The Akron Metropolitan Statistical Area
The Akron metropolitan area - home to 702,000 residents - stretches across Summit and Portage Counties. The region is typical of many metro areas in the Fourth District in that it has seen limited population growth over the past three decades. In fact, since 1970 Akron's population grew by only 3.5 percent compared to 46 percent for the United States.
Although Akron enjoys a relatively diverse economy, the manufacturing sector still claims the highest employment concentration relative to the United States, followed by professional and business services.
Nevertheless, manufacturing employment in the Akron region has experienced a dramatic decline since the last business cycle peak in March 2001 - 17.4 percent compared to a 16.3 percent decrease for the United States. In contrast, Akron outpaced the country as a whole in non-manufacturing job growth during the same time period - 8.4 percent locally versus 5.3 percent nationally.
Looking more closely at total annual employment growth, we see that the United States did slightly better than the Akron metro area in 2001 and 2002. This was due primarily to a larger decline in local manufacturing jobs. However, beginning in 2003 and continuing through 2005 the trend was reversed. During this latter period Akron showed annual employment gains of 1.5 to 2.0 percent. Further, manufacturing job losses became negligible and increases were seen in two broad sectors - finance, information and business services and education, health, leisure, government and other services.
Local employment trends seen during 2003 through 2005 continued into 2006. For the 12-month period ending in October, financial activities, information, and professional and business services led all other industry sectors in employment growth with increases ranging from 2.3 to 4 percent. Manufacturing continued to show a negligible employment change on a year-over-year basis.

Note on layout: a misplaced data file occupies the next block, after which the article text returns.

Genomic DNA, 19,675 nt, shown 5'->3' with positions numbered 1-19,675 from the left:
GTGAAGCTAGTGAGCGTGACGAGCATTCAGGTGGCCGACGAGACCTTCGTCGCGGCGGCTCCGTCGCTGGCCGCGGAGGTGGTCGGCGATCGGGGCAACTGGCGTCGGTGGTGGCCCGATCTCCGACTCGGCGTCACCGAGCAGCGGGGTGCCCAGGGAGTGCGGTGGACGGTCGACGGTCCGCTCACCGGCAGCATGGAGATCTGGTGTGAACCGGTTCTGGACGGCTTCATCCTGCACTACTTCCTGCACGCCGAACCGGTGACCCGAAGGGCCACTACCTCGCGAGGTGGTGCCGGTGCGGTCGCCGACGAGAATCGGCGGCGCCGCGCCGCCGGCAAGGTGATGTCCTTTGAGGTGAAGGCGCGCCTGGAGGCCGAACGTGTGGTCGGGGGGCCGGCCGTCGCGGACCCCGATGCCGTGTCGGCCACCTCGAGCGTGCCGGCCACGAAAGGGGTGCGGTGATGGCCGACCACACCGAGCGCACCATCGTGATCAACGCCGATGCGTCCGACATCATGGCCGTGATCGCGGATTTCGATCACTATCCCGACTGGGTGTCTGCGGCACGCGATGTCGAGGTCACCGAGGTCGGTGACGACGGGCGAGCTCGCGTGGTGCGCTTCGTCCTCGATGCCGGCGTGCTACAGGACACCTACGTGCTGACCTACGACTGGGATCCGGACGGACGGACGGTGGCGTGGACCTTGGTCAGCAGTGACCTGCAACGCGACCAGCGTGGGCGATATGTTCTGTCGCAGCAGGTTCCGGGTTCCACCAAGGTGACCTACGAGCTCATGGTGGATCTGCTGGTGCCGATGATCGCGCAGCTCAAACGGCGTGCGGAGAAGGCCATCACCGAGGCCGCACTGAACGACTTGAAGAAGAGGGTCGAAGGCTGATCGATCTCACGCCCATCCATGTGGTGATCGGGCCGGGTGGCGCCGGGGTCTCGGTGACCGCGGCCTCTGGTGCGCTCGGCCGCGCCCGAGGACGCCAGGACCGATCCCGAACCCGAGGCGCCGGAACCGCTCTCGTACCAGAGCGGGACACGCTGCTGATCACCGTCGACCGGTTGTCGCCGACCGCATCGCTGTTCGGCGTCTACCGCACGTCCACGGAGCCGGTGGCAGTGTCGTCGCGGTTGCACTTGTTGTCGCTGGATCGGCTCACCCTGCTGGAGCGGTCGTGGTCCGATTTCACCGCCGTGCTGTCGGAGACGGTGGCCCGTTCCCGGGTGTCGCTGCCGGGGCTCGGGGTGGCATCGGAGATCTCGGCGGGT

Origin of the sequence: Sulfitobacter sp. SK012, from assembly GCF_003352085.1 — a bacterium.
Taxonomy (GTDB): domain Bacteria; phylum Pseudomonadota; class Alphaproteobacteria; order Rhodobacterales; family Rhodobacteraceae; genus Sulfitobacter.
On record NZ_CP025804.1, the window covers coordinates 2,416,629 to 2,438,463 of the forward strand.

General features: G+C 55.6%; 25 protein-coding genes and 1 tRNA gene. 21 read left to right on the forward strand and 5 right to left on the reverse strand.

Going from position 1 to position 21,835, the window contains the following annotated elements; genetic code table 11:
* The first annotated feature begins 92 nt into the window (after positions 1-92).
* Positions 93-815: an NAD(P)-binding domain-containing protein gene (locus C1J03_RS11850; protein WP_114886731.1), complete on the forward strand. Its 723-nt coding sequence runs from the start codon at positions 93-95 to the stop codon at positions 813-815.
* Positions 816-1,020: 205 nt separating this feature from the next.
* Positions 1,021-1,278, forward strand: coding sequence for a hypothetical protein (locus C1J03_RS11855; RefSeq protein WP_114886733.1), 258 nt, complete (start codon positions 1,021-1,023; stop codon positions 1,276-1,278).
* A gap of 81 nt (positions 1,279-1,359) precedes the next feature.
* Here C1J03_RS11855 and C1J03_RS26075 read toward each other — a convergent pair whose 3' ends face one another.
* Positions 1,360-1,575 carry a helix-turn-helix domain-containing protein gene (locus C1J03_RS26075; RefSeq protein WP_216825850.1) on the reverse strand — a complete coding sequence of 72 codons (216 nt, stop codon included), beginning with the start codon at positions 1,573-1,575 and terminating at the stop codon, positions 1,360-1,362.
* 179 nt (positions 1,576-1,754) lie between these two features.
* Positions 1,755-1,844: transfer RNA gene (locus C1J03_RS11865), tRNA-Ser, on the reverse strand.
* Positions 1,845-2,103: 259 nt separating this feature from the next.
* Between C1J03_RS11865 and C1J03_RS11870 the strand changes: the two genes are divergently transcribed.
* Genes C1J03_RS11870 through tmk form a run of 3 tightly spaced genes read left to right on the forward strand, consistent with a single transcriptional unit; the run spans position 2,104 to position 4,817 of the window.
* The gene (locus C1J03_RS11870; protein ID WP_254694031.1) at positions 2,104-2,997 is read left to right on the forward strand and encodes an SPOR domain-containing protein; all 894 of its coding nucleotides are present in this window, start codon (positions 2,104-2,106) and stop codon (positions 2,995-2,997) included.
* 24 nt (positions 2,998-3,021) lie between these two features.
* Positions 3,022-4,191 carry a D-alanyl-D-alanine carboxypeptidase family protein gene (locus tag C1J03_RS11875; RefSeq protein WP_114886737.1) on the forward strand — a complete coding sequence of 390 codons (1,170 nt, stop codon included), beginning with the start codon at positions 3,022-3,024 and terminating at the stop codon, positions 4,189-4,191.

During the 1990s, the Akron metro area enjoyed a consistently lower unemployment rate than the United States. In fact, during the mid 1990s, local unemployment was about one percentage point less than was reported nationally. Only during the past three years has this trend been reversed. For the 12-month period ending in October 2006, Akron's average unemployment rate was 0.5 percentage point higher than in the United States.
Over time, average per capita personal income across all U.S. metro areas has been somewhat higher than in Akron with a gap of about 6.4 percent. However, when comparing per capita income growth, we find that the growth rates in Akron and the United States are almost the same. Between 1980 and 2004, local income increased by 219 percent compared to 226 percent nationally.
The similarity in growth may be partially due to the educational attainment of Akron residents. In 2005, over 28 percent of these residents held a bachelor's degree or higher. This compares to 23.3 percent in Ohio and 27.2 percent nationally.
|Total population (millions)||0.7||11.2||288.4|
|Percent by race|
|Percent by age|
|0 to 19||26.0||27.0||27.8|
|20 to 34||19.3||19.3||20.1|
|35 to 64||41.6||40.8||40.0|
|65 or older||13.0||12.8||12.1|
|Percent with a bachelor's degree or higher||28.1||23.3||27.2|
Source: U.S. Department of Commerce, Bureau of the Census.